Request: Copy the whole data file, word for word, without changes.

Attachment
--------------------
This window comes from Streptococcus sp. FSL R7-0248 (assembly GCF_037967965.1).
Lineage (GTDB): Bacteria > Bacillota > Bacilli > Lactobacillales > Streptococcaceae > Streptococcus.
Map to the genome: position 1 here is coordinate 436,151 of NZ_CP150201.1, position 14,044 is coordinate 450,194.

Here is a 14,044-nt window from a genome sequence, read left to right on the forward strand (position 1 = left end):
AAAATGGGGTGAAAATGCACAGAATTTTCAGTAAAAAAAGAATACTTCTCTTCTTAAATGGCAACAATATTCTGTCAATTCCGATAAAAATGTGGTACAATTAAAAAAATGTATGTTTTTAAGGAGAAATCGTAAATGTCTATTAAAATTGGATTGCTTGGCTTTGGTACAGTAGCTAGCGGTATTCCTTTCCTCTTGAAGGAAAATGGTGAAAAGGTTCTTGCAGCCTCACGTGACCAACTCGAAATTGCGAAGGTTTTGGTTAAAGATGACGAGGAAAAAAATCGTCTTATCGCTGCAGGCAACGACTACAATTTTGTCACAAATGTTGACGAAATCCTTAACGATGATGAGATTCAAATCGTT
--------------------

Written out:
This window comes from Streptococcus sp. FSL R7-0248 (assembly GCF_037967965.1).
Lineage (GTDB): Bacteria > Bacillota > Bacilli > Lactobacillales > Streptococcaceae > Streptococcus.
Map to the genome: position 1 here is coordinate 436,151 of NZ_CP150201.1, position 14,044 is coordinate 450,194.

Here is a 14,044-nt window from a genome sequence, read left to right on the forward strand (position 1 = left end):
AAAATGGGGTGAAAATGCACAGAATTTTCAGTAAAAAAAGAATACTTCTCTTCTTAAATGGCAACAATATTCTGTCAATTCCGATAAAAATGTGGTACAATTAAAAAAATGTATGTTTTTAAGGAGAAATCGTAAATGTCTATTAAAATTGGATTGCTTGGCTTTGGTACAGTAGCTAGCGGTATTCCTTTCCTCTTGAAGGAAAATGGTGAAAAGGTTCTTGCAGCCTCACGTGACCAACTCGAAATTGCGAAGGTTTTGGTTAAAGATGACGAGGAAAAAAATCGTCTTATCGCTGCAGGCAACGACTACAATTTTGTCACAAATGTTGACGAAATCCTTAACGATGATGAGATTCAAATCGTT